“Thank for a great experience from the time I walked in the door”

Ellen-Maree Gadd
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For more information:
Stephen Crowe

Managing Director

Ph: 02 8042 8907

[email protected]


We have all been guilty of setting a goal and getting side tracked. But when it comes to your career progression it is important to break through the barriers that may be preventing you from achieving success.

So what are some of the main obstacles that could be holding you back from achieving your goals? Is there something that you can think of right now? More importantly, what can you do to overcome them?

While conducting research on the topic, I sourced an article on the top obstacles to your goals and added my personal perspective on ways you can overcome the obstacles:

1. Procrastination – Are there certain items that you have been avoiding and you notice the paperwork and emails are slowly piling up? Do you keep telling yourself – I’ll do it this afternoon, tomorrow or next week? Does it suddenly become urgent and you wish you had tackled it sooner?

Try this instead:

– Firstly, be aware of it, admit it to yourself, and take action to change it.

– If it is a tedious task that you don’t enjoy doing, get it out of the way first and don’t keep putting it off.

– Set up a list of tasks and put them in order of priority for the day.

– Set a timeframe in which to complete it, this will give it a sense of urgency and a deadline for you to achieve the task.

– Repeat this process for longer term goals as well

2. Lack of time – Whether it is work, family commitments, the daily commute etc. Different commitments will pull at your attention and dedicating time to your goals can be difficult. However, it is important to make sure that you are managing time to balance everything on your plate before you add more to your to-do list.

Try this instead: Firstly, establish what you currently have on your to-do list and narrow down your top three priorities of the day. By setting yourself three realistic priorities to accomplish you will feel a greater level of satisfaction completing those items as opposed to trying to tackle 54 items at once with no results.

3. Lack of organisation/motivation – Sometimes when we let projects and paperwork build it can appear overwhelming and you often don’t know where to begin.

Try this instead: Pick one project and work on a specific goal around it. Get clear on what you need to do to achieve this goal – do research, seek training, and then write out a time frame in which you need to achieve it by. And most importantly, hold yourself accountable for it so that you are continually driving yourself and not losing focus on the task at hand.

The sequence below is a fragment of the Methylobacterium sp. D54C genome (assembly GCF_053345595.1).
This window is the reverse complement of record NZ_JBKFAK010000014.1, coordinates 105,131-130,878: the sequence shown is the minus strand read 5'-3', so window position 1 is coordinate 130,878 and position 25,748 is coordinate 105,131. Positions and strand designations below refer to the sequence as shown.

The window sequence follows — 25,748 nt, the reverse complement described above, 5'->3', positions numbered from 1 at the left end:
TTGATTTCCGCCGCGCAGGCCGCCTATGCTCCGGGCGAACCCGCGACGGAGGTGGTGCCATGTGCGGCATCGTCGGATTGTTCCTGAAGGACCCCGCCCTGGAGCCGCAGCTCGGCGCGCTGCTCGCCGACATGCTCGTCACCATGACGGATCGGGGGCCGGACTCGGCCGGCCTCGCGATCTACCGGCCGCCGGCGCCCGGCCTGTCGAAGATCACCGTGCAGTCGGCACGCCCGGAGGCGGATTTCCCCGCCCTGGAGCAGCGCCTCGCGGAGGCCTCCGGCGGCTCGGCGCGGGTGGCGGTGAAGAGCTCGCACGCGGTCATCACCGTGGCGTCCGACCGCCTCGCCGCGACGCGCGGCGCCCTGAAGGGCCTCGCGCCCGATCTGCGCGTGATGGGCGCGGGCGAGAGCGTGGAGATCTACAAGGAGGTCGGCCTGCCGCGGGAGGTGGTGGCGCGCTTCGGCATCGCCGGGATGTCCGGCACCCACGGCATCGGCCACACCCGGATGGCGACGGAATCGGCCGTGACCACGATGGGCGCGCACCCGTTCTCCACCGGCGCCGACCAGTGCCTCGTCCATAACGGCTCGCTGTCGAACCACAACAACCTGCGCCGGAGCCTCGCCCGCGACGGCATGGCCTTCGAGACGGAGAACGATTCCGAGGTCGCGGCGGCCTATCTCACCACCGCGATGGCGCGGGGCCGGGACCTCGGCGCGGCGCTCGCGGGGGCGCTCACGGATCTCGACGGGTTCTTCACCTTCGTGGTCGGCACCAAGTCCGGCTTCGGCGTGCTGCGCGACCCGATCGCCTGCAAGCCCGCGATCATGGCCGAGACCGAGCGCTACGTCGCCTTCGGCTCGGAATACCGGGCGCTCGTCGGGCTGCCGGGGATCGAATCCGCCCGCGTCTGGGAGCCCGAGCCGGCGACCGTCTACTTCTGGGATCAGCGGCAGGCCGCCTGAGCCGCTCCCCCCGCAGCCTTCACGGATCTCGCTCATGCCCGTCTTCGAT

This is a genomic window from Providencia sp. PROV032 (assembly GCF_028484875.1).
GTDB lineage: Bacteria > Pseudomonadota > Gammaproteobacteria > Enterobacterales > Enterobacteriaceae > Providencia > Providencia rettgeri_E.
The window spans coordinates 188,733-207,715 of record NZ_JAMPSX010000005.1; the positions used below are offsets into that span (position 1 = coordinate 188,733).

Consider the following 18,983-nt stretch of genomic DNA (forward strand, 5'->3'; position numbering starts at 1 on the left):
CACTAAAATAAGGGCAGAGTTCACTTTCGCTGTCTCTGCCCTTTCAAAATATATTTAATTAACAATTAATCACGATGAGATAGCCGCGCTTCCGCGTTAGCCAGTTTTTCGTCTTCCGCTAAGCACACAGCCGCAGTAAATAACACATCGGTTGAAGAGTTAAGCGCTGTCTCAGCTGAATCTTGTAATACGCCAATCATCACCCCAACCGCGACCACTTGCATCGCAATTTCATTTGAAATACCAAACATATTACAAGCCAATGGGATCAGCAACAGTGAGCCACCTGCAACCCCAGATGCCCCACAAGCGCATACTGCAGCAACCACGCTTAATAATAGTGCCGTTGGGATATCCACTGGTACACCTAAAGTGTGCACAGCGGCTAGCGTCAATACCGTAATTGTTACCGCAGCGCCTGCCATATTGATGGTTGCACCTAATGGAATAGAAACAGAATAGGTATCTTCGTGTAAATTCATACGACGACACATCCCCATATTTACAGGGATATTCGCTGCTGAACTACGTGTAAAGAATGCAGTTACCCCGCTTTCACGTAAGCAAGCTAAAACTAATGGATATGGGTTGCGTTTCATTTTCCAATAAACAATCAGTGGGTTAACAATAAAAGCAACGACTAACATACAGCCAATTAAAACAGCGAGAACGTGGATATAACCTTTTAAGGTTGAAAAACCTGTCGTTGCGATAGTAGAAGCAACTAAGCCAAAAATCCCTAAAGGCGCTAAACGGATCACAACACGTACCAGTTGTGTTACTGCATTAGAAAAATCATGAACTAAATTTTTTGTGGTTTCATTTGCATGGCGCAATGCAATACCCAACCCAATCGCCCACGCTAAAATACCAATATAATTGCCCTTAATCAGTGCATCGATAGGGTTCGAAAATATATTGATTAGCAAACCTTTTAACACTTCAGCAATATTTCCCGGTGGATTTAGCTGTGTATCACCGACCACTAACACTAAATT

4. Distractions – Meetings, phone calls, emails, reminders, social media connections or a colleague or manager asks you to drop what you are doing to complete and urgent task. Does this sound familiar? Wish you could block out the world long enough to complete that project? But how?

Try this instead: Sometimes it can be as simple as advising your colleagues that you are working on an important assignment for the next hour or two and to approach you only if it is urgent.  You may need to divert your calls to voicemail for a period of time or put an out of office reply on your emails until you are done. And if your phone or other devices are set to make noises to remind you of appointments or when you receive a message, it may be best to set them to silent. Allocating the amount you wish to shut out distractions is up to you, as long as you can make the most of that time to be productive and achieve your desired results.

What do you find are some of the major obstacles that you find come up with goal setting or pursuing a goal in your career? What steps have you taken previously to overcome them? What did you learn from the experience?


We are all different. Based on our recent poll for the month of September opinions were at 50/50 on teamwork. Some love teamwork others loathe teamwork. But let’s face it, whether we like teamwork or not, it is likely that at some point we are going to have to work effectively within a team.

Teamwork essentially is a group of individuals working effectively together in a way that will achieve better outcomes than what could be achieved individually. Too often when we get busy, rather than using the power of the team, we take on too much ourselves, and start thinking “if I just do it myself I will get it over done with quicker”.

Every time we do this of course we take on more and more work, get busier and busier, and actually reinforce our own opinions of why we loathe teamwork. Teamwork works when team members help it work, people don’t just magically operate effectively in a team. While it is important to be able to be able to work autonomously at times, one thing that we should also focus on is how we can contribute to our team with the skills and abilities that we have. Not only that, but the more support and trust you build with your colleagues, the more you can gain in return when you need it most.

So what does it take to be a great team player?

  • Demonstrates reliability
  • Communicates constructively
  • Listens actively
  • Functions as an active participant
  • Shares openly and willingly
  • Cooperates and pitches in to help
  • Exhibits flexibility
  • Shows commitment to the team
  • Works as a problem-solver
  • Treats others in a respectful and supportive manner

We conduct group interviews on a weekly basis for candidates and part of the reason we do this is to see how individuals interact with one another in a group environment. We know that everyone has to work effectively in a team at some point within their careers. We want to know how team members help their peers, how do they help other team members and share the information?